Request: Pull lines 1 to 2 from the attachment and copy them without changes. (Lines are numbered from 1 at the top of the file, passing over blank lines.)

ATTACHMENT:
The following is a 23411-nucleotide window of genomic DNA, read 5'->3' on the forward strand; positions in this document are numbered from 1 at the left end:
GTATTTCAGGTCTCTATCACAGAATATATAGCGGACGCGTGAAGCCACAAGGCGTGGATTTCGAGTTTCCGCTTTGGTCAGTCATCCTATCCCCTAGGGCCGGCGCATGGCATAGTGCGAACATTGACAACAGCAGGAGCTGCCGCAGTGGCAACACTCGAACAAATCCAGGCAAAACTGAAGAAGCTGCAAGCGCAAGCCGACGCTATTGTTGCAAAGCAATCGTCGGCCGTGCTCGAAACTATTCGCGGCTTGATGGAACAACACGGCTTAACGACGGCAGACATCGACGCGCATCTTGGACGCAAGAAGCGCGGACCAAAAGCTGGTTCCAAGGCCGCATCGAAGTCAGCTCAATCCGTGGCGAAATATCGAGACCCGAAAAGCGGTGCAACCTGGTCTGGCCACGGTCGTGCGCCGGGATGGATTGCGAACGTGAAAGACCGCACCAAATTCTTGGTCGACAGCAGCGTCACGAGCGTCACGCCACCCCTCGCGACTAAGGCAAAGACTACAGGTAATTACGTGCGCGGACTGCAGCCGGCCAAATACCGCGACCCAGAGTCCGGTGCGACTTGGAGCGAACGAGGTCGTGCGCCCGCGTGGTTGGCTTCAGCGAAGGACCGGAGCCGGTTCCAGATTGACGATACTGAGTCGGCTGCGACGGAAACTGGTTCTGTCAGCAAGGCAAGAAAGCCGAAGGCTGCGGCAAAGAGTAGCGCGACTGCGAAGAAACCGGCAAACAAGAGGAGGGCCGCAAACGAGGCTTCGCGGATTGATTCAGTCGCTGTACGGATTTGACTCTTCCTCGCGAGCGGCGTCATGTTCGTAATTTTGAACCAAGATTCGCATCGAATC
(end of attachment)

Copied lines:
The following is a 23411-nucleotide window of genomic DNA, read 5'->3' on the forward strand; positions in this document are numbered from 1 at the left end:
GTATTTCAGGTCTCTATCACAGAATATATAGCGGACGCGTGAAGCCACAAGGCGTGGATTTCGAGTTTCCGCTTTGGTCAGTCATCCTATCCCCTAGGGCCGGCGCATGGCATAGTGCGAACATTGACAACAGCAGGAGCTGCCGCAGTGGCAACACTCGAACAAATCCAGGCAAAACTGAAGAAGCTGCAAGCGCAAGCCGACGCTATTGTTGCAAAGCAATCGTCGGCCGTGCTCGAAACTATTCGCGGCTTGATGGAACAACACGGCTTAACGACGGCAGACATCGACGCGCATCTTGGACGCAAGAAGCGCGGACCAAAAGCTGGTTCCAAGGCCGCATCGAAGTCAGCTCAATCCGTGGCGAAATATCGAGACCCGAAAAGCGGTGCAACCTGGTCTGGCCACGGTCGTGCGCCGGGATGGATTGCGAACGTGAAAGACCGCACCAAATTCTTGGTCGACAGCAGCGTCACGAGCGTCACGCCACCCCTCGCGACTAAGGCAAAGACTACAGGTAATTACGTGCGCGGACTGCAGCCGGCCAAATACCGCGACCCAGAGTCCGGTGCGACTTGGAGCGAACGAGGTCGTGCGCCCGCGTGGTTGGCTTCAGCGAAGGACCGGAGCCGGTTCCAGATTGACGATACTGAGTCGGCTGCGACGGAAACTGGTTCTGTCAGCAAGGCAAGAAAGCCGAAGGCTGCGGCAAAGAGTAGCGCGACTGCGAAGAAACCGGCAAACAAGAGGAGGGCCGCAAACGAGGCTTCGCGGATTGATTCAGTCGCTGTACGGATTTGACTCTTCCTCGCGAGCGGCGTCATGTTCGTAATTTTGAACCAAGATTCGCATCGAATC